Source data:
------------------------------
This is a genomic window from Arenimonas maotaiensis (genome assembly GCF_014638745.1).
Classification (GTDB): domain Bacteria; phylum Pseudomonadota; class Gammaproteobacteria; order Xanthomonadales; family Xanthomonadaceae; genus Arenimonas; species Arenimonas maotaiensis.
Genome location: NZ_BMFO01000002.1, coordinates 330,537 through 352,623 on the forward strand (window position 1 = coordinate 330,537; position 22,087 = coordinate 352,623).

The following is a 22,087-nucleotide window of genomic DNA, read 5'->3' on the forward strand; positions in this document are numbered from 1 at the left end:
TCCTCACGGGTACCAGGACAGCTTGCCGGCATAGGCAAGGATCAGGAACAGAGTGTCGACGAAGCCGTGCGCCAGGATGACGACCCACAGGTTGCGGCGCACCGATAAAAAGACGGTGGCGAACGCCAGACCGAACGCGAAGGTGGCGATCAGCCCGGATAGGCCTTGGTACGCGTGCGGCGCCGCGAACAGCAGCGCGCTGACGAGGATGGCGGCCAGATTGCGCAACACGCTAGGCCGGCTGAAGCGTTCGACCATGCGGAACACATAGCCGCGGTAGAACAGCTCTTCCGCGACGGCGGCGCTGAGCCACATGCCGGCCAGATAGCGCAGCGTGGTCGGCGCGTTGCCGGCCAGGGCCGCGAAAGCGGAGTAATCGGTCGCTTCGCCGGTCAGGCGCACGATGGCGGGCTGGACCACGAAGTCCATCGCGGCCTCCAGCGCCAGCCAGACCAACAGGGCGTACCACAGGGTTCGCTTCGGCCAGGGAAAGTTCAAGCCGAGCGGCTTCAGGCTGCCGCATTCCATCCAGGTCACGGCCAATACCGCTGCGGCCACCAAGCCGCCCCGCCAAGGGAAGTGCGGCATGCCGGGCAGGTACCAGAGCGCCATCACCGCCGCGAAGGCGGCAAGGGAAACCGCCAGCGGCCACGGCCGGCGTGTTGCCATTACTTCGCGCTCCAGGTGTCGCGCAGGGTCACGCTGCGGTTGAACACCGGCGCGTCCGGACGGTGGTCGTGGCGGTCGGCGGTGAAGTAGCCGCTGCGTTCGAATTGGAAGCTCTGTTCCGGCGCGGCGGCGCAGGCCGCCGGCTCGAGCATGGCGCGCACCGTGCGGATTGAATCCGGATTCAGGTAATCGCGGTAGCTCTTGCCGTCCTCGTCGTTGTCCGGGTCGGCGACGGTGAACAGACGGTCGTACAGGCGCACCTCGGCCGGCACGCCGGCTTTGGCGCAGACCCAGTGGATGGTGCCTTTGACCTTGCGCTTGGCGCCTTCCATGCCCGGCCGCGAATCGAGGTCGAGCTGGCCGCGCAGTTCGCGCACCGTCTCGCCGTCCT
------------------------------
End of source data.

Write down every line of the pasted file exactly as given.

This is a genomic window from Arenimonas maotaiensis (genome assembly GCF_014638745.1).
Classification (GTDB): domain Bacteria; phylum Pseudomonadota; class Gammaproteobacteria; order Xanthomonadales; family Xanthomonadaceae; genus Arenimonas; species Arenimonas maotaiensis.
Genome location: NZ_BMFO01000002.1, coordinates 330,537 through 352,623 on the forward strand (window position 1 = coordinate 330,537; position 22,087 = coordinate 352,623).

The following is a 22,087-nucleotide window of genomic DNA, read 5'->3' on the forward strand; positions in this document are numbered from 1 at the left end:
TCCTCACGGGTACCAGGACAGCTTGCCGGCATAGGCAAGGATCAGGAACAGAGTGTCGACGAAGCCGTGCGCCAGGATGACGACCCACAGGTTGCGGCGCACCGATAAAAAGACGGTGGCGAACGCCAGACCGAACGCGAAGGTGGCGATCAGCCCGGATAGGCCTTGGTACGCGTGCGGCGCCGCGAACAGCAGCGCGCTGACGAGGATGGCGGCCAGATTGCGCAACACGCTAGGCCGGCTGAAGCGTTCGACCATGCGGAACACATAGCCGCGGTAGAACAGCTCTTCCGCGACGGCGGCGCTGAGCCACATGCCGGCCAGATAGCGCAGCGTGGTCGGCGCGTTGCCGGCCAGGGCCGCGAAAGCGGAGTAATCGGTCGCTTCGCCGGTCAGGCGCACGATGGCGGGCTGGACCACGAAGTCCATCGCGGCCTCCAGCGCCAGCCAGACCAACAGGGCGTACCACAGGGTTCGCTTCGGCCAGGGAAAGTTCAAGCCGAGCGGCTTCAGGCTGCCGCATTCCATCCAGGTCACGGCCAATACCGCTGCGGCCACCAAGCCGCCCCGCCAAGGGAAGTGCGGCATGCCGGGCAGGTACCAGAGCGCCATCACCGCCGCGAAGGCGGCAAGGGAAACCGCCAGCGGCCACGGCCGGCGTGTTGCCATTACTTCGCGCTCCAGGTGTCGCGCAGGGTCACGCTGCGGTTGAACACCGGCGCGTCCGGACGGTGGTCGTGGCGGTCGGCGGTGAAGTAGCCGCTGCGTTCGAATTGGAAGCTCTGTTCCGGCGCGGCGGCGCAGGCCGCCGGCTCGAGCATGGCGCGCACCGTGCGGATTGAATCCGGATTCAGGTAATCGCGGTAGCTCTTGCCGTCCTCGTCGTTGTCCGGGTCGGCGACGGTGAACAGACGGTCGTACAGGCGCACCTCGGCCGGCACGCCGGCTTTGGCGCAGACCCAGTGGATGGTGCCTTTGACCTTGCGCTTGGCGCCTTCCATGCCCGGCCGCGAATCGAGGTCGAGCTGGCCGCGCAGTTCGCGCACCGTCTCGCCGTCCT